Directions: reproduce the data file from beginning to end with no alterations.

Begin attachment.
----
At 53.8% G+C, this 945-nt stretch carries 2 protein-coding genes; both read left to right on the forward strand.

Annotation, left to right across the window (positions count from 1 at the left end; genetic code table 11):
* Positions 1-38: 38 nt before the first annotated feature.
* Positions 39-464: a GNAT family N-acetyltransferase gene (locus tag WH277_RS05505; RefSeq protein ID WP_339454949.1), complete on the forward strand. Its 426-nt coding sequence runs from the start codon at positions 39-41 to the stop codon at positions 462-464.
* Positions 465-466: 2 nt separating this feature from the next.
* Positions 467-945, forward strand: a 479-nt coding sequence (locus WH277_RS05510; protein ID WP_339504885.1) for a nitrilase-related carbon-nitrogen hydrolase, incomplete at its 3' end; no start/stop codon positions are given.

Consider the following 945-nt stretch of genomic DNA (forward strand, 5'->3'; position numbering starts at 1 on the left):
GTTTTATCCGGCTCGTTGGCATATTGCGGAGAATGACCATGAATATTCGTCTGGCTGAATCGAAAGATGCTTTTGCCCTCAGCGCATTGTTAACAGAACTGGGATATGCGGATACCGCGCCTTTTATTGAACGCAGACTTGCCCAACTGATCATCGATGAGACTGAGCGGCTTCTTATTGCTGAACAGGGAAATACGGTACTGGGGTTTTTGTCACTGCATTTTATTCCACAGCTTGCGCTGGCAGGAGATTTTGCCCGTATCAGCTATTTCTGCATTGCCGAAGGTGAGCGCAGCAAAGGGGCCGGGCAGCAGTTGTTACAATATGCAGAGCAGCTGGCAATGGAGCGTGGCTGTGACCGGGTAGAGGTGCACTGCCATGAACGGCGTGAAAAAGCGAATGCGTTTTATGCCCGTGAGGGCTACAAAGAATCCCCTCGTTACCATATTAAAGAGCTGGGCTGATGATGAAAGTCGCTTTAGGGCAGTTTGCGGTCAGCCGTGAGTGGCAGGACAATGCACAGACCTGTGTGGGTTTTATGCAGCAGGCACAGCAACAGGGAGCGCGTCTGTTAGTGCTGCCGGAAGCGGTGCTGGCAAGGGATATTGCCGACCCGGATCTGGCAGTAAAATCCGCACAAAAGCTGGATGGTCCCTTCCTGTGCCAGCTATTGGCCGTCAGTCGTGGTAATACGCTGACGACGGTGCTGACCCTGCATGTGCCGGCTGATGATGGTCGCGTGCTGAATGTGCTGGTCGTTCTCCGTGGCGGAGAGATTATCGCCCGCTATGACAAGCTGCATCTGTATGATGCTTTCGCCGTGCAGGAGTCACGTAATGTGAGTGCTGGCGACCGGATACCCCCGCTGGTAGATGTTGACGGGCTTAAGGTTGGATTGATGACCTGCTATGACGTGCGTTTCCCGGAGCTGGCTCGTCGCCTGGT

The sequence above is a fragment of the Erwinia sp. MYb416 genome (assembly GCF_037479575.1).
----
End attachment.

At 53.8% G+C, this 945-nt stretch carries 2 protein-coding genes; both read left to right on the forward strand.

Annotation, left to right across the window (positions count from 1 at the left end; genetic code table 11):
* Positions 1-38: 38 nt before the first annotated feature.
* Positions 39-464: a GNAT family N-acetyltransferase gene (locus tag WH277_RS05505; RefSeq protein ID WP_339454949.1), complete on the forward strand. Its 426-nt coding sequence runs from the start codon at positions 39-41 to the stop codon at positions 462-464.
* Positions 465-466: 2 nt separating this feature from the next.
* Positions 467-945, forward strand: a 479-nt coding sequence (locus WH277_RS05510; protein ID WP_339504885.1) for a nitrilase-related carbon-nitrogen hydrolase, incomplete at its 3' end; no start/stop codon positions are given.

Consider the following 945-nt stretch of genomic DNA (forward strand, 5'->3'; position numbering starts at 1 on the left):
GTTTTATCCGGCTCGTTGGCATATTGCGGAGAATGACCATGAATATTCGTCTGGCTGAATCGAAAGATGCTTTTGCCCTCAGCGCATTGTTAACAGAACTGGGATATGCGGATACCGCGCCTTTTATTGAACGCAGACTTGCCCAACTGATCATCGATGAGACTGAGCGGCTTCTTATTGCTGAACAGGGAAATACGGTACTGGGGTTTTTGTCACTGCATTTTATTCCACAGCTTGCGCTGGCAGGAGATTTTGCCCGTATCAGCTATTTCTGCATTGCCGAAGGTGAGCGCAGCAAAGGGGCCGGGCAGCAGTTGTTACAATATGCAGAGCAGCTGGCAATGGAGCGTGGCTGTGACCGGGTAGAGGTGCACTGCCATGAACGGCGTGAAAAAGCGAATGCGTTTTATGCCCGTGAGGGCTACAAAGAATCCCCTCGTTACCATATTAAAGAGCTGGGCTGATGATGAAAGTCGCTTTAGGGCAGTTTGCGGTCAGCCGTGAGTGGCAGGACAATGCACAGACCTGTGTGGGTTTTATGCAGCAGGCACAGCAACAGGGAGCGCGTCTGTTAGTGCTGCCGGAAGCGGTGCTGGCAAGGGATATTGCCGACCCGGATCTGGCAGTAAAATCCGCACAAAAGCTGGATGGTCCCTTCCTGTGCCAGCTATTGGCCGTCAGTCGTGGTAATACGCTGACGACGGTGCTGACCCTGCATGTGCCGGCTGATGATGGTCGCGTGCTGAATGTGCTGGTCGTTCTCCGTGGCGGAGAGATTATCGCCCGCTATGACAAGCTGCATCTGTATGATGCTTTCGCCGTGCAGGAGTCACGTAATGTGAGTGCTGGCGACCGGATACCCCCGCTGGTAGATGTTGACGGGCTTAAGGTTGGATTGATGACCTGCTATGACGTGCGTTTCCCGGAGCTGGCTCGTCGCCTGGT

The sequence above is a fragment of the Erwinia sp. MYb416 genome (assembly GCF_037479575.1).